Language: communication of thoughts and feelings through a system of arbitrary signs, such as voice sounds, gestures or written symbols; such a system as used by a nation, people, or other distinct community; often contrasted with dialiect.
Idiom: the specific grammatical, syntactic, and structural character of a given language; regional speech or dialect.
Dialect: a particular form of language or – of a language – which is specific to a specific region or social group.
Differences among societies exist both in time and space. Distinct language forms are born from and evolved with different values, societies, histories and cultures; we can therefore expect idioms or dialects to differ in sense and transmit different considerations according to the contexts they evolved from. Such thought states the basis for this post: (1) idioms evolve from and depend on social contexts and – more than communication vehicles – (2) work as an implicit matrix of analysis for all social scientists’ work.
One can say that a specific idiom is probably particularly fit to study and write about the specific society it came from; meaning that when I write about the portuguese economy/society (can you really make any distinction between the two?) I should write in portuguese in order to catch and transmit properly its particular features. That’s probably true, social studies must always depart from an inside-out perspective if they want to be effective. Such issues gain particular importance if you want your fellow citizens to understand and profit from your writings.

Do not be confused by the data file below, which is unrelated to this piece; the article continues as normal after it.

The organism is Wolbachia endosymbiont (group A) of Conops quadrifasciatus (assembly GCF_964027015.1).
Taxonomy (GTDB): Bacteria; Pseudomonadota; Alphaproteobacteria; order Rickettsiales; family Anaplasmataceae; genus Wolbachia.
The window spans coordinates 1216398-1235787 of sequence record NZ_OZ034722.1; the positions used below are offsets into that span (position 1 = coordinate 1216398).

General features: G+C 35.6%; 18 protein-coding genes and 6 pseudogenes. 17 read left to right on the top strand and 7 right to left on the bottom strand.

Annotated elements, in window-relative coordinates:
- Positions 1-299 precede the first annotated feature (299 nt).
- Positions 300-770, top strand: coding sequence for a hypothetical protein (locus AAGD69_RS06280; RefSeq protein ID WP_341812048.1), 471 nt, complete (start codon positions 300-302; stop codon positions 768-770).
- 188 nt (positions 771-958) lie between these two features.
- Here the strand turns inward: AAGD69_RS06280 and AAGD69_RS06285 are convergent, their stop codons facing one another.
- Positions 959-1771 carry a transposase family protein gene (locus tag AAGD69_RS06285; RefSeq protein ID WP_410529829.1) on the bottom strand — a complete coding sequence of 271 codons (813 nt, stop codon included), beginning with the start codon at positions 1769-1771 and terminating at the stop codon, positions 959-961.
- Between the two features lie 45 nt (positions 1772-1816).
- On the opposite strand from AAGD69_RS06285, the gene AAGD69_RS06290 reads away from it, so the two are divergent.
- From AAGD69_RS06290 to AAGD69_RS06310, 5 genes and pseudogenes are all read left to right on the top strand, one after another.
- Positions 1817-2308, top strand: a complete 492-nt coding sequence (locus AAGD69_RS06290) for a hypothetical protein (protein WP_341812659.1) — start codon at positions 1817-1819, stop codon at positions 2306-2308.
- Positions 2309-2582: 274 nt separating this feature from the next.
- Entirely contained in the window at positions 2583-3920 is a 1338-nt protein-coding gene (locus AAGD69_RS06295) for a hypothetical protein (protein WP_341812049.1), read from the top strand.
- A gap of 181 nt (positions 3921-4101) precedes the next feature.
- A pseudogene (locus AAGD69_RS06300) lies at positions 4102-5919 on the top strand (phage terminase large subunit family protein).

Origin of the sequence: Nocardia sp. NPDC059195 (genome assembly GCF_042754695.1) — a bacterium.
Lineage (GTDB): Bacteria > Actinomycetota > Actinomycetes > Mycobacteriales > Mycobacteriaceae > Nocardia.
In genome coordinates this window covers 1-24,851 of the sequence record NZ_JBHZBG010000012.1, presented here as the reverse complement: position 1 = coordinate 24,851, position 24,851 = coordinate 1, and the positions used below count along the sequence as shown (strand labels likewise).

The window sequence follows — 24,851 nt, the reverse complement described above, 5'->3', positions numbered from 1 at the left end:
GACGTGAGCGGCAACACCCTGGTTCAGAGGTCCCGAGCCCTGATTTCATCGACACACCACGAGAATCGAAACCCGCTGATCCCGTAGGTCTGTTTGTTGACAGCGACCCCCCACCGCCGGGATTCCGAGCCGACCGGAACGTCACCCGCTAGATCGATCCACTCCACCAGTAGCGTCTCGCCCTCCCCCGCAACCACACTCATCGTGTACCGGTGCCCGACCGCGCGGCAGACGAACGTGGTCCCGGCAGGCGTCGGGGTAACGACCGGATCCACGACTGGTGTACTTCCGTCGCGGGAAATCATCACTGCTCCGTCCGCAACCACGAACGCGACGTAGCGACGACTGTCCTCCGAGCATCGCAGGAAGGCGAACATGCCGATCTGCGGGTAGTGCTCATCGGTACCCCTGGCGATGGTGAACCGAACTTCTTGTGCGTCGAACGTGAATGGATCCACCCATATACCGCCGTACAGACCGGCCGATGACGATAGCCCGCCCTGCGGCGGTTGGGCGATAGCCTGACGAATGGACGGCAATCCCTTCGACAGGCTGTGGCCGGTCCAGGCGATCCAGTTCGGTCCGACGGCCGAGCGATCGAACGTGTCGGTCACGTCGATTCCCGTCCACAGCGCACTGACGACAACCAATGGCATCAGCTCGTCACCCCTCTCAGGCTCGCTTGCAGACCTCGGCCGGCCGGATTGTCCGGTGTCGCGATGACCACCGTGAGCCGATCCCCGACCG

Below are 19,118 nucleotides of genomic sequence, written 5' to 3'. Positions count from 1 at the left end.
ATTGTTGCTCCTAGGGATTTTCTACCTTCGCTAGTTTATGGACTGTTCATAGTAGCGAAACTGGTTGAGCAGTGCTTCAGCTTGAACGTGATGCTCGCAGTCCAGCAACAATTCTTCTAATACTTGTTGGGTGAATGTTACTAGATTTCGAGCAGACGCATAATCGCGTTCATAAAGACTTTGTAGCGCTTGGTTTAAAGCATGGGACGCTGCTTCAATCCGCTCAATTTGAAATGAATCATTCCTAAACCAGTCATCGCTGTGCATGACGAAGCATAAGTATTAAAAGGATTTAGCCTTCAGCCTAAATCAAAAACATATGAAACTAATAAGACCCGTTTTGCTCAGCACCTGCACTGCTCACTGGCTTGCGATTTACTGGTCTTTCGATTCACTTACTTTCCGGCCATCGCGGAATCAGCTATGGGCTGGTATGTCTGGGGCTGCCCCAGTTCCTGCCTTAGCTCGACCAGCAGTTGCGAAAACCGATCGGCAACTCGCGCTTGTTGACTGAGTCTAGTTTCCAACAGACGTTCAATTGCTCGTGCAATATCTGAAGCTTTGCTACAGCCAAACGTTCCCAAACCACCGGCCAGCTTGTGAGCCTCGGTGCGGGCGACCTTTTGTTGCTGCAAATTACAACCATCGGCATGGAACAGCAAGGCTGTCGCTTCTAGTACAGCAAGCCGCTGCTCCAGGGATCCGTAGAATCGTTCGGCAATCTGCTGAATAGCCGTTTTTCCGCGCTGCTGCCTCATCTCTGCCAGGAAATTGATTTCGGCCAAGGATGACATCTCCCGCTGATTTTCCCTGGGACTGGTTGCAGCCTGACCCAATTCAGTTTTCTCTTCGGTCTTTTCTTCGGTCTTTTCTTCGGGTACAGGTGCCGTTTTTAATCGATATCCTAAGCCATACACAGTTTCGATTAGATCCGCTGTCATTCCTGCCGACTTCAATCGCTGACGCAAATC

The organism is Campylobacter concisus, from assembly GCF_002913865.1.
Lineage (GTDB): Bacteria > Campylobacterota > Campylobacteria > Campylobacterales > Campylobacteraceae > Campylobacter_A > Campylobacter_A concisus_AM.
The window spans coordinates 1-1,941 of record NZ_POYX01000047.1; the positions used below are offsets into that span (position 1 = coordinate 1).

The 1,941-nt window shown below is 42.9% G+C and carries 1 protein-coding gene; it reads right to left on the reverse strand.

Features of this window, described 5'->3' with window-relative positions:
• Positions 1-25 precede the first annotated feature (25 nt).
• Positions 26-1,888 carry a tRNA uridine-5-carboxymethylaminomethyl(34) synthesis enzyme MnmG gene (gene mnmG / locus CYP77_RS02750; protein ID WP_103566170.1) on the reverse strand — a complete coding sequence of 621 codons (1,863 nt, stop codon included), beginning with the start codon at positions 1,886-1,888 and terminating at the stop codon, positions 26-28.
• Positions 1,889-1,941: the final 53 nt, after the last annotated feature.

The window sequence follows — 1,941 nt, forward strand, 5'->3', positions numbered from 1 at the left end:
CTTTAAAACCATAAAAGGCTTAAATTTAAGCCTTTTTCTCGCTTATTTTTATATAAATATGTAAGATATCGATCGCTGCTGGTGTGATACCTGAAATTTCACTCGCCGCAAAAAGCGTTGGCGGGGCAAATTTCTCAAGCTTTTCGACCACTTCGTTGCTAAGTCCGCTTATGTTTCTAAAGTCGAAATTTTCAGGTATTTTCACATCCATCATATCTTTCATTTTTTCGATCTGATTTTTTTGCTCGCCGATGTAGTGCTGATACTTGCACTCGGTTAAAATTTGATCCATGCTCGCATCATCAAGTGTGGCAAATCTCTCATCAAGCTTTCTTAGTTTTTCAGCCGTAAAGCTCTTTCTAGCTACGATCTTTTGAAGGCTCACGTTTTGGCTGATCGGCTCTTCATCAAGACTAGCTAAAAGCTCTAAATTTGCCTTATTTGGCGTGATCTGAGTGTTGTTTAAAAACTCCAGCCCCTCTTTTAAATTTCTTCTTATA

Good governance, government expenditure, austerity, government failures, market failures, rent-seeking, moral-hazard, asymmetric information, transaction costs, corporate finance, structural adjustement, poverty, capabilities expansion, theory of second-best, general equilibrium, human development, human capital, austerity, export-driven growth, import substitution; the list goes on. We are not adopting the english language: in fact, we are adopting its concepts; pre-determined, pre-fabricated concepts to analyse specific realities. Such concepts – and here’s the real danger! – limit our perception, our creative thinking and our ability to see. If we fail to see, we fail to analyse. If we chronically fail to analyise, we have no use.
Those who lack imagination cannot imagine what is lacking.
May 1968 slogan, unkown author
I believe I do that, to adopt such concepts I mean, to feel less stupid; to feel like I know something. I the end, we all do that when we accept dogmatic constructions, paradigms and all kinds of theoretical or political frameworks. However, we can only become good social scientists after deconstructing all such beliefs and assuming how limited our perception is and how stupid we are. Creativity, honesty and humility and pre-conditions for good social research and for good social contributions.
I love these days when I feel that I don’t know shit; too bad arrogance will come back in no time.